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– Jerry Hawthorne, Designer of Mice and Mystics

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“From the moment I fired up my jetpack and jumped between the stars to blast my way into a saucer full of bug-eyed aliens, I’ve been hooked on Rayguns & Rocketships. The action is quick and intense, with a huge cast of characters  and a mix of cards that has made every game result in different tactics and a new story I tell other players as I drag them to the table. I can’t wait until my next chance to blast off into the future!”

– Seth Johnson, lead Designer of Heroclix

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Become a Planeteer Today!
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The Inspiration for Rayguns and Rocketships: Part Two

In this second article about my inspiration of Rayguns and Rocketships, I look at the literary influences on the game. I attended college at California State University at Long Beach. In my junior year, an annex to the library opened up on campus. This smaller library contained a private collection of science-fiction novels. Over the summer, I decided to take advantage of this library and read every science-fiction novel I had ever heard of. Starting with Isaac Asimov, I read my way through the classics of the genre.

My favorites ended up being the space operas – novels that weren’t rooted in hard science, but rather focused on swashbuckling adventures and the stories often had a touch of fantasy to them. These novels definitely had a big influence on my taste in sci-fi and the creation of Rayguns and Rocketships.

BOOKS

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SCIENCE FICTION TALES: INVADERS, CREATURES AND ALIEN WORLDS by Various
This was one of the first science-fiction books I remember reading. One tale from this anthology stuck with me in particular. It was about a boy had to fight off a boarding gang of space pirates. I distinctly remember learning how deadly a simple knife was to a space-suit in outer space.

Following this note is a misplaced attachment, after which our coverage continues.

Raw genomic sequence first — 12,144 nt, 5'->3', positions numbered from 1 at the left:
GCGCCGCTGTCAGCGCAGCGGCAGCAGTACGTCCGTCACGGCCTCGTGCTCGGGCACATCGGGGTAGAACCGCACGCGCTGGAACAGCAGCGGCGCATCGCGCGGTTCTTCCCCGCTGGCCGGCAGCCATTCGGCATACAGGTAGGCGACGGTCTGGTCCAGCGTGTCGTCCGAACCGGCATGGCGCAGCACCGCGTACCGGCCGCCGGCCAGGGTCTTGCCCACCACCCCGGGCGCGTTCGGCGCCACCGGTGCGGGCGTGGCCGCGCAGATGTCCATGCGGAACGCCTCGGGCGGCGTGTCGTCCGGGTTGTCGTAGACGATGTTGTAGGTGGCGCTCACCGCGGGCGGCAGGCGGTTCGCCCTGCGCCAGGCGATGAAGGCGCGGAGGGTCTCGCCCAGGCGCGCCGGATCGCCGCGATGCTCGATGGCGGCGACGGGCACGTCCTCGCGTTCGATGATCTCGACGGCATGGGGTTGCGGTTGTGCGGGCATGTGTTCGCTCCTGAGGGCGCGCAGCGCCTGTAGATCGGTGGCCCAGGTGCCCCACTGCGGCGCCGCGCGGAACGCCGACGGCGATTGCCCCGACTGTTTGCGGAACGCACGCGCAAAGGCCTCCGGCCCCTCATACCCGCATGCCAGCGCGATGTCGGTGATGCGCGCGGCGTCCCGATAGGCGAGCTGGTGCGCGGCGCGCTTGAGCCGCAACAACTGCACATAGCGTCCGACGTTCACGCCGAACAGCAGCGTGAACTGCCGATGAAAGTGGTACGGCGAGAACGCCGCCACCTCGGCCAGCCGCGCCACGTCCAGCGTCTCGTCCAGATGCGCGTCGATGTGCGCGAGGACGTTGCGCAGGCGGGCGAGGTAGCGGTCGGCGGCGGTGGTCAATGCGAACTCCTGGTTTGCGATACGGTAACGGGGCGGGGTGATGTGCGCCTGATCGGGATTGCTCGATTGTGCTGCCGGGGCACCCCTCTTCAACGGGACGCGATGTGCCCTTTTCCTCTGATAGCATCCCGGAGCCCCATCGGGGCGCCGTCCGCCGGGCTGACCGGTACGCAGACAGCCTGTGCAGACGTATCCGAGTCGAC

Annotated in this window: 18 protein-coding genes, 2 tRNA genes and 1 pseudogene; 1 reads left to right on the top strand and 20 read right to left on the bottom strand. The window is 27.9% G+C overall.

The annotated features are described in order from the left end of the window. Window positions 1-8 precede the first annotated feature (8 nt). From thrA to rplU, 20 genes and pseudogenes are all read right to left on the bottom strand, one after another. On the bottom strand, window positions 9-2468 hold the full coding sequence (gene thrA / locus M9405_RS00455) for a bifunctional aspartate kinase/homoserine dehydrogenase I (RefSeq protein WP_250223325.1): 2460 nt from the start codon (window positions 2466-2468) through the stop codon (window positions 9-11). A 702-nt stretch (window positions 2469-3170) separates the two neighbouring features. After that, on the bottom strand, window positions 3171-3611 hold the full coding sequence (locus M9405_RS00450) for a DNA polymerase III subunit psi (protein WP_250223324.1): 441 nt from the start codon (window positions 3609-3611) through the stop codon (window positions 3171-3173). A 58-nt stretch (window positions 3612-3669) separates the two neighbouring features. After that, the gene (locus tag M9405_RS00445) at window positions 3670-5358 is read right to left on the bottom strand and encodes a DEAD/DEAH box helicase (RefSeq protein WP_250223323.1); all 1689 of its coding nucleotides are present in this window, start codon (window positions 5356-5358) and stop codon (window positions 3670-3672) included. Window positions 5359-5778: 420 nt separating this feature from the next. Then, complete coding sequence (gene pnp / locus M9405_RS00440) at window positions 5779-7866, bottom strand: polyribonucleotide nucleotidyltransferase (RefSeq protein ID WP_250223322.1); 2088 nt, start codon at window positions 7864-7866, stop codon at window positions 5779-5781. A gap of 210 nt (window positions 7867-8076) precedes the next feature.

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A PRINCESS OF MARS by Edgar Rice Burroughs
John Carter hasn’t fared too well in movies but the original tale written by Tarzan creator Edgar Rice Burroughs, Earthman John Carter kicks butt as his sword-fights against armies of Martians, space beasts and other baddies to reunite with his love Dejah Thoras, the original space princess.

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THE BOOKS OF SKAITH by Leigh Brackett
Eric John Stark is another classic sci-fi hero, written by Leigh Brackett who helped write the first draft of The Empire Strikes Back. This trilogy of books finds Stark rescuing his kidnapped foster father, conquering a dangerous pack of dog-creatures and going on the run from a traitorous crew on a jungle planet. Swashbuckling space opera at its best.

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VOYAGE OF THE SPACE BEAGLE by A.E. Van Vogt
The crew of the science vessel, the Space Beagle, travel to strange planets, meet strange creatures that try to kill them. The stoic-ness of the crew as they fight off these galactic horrors definitely influenced my taste in space-heroes that are tough, capable and no-nonsense.
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DEATHSTALKER SERIES by Simon R. Green
Deathstalker is a swashbuckling adventure about a man who tries to clear his name when he is betrayed by the evil Empress of the galaxy. Simon R. Green’s universe is filled with every archetype of science fiction: Space Pirates, Clones, Cyborg armies, robots, sinister alien races and more!

 

  • By Scott Rogers
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Scott Rogers Shares Movie Inspiration for Rayguns and Rocketships

THE INSPIRATION FOR RAYGUNS AND ROCKETSHIPS: PART ONE


I find inspiration to come in many forms. When I was coming up with Rayguns and Rocketships, I knew I wanted to set the game during the golden age of science fiction – 1936 to 1953. While I like 1950’s science-fiction with its UFOs and little green invaders, I felt that that era was already well represented in board games. I wanted to do something different and looked all the way back to the roots of modern science-fiction, to focus on the sub-genre space opera.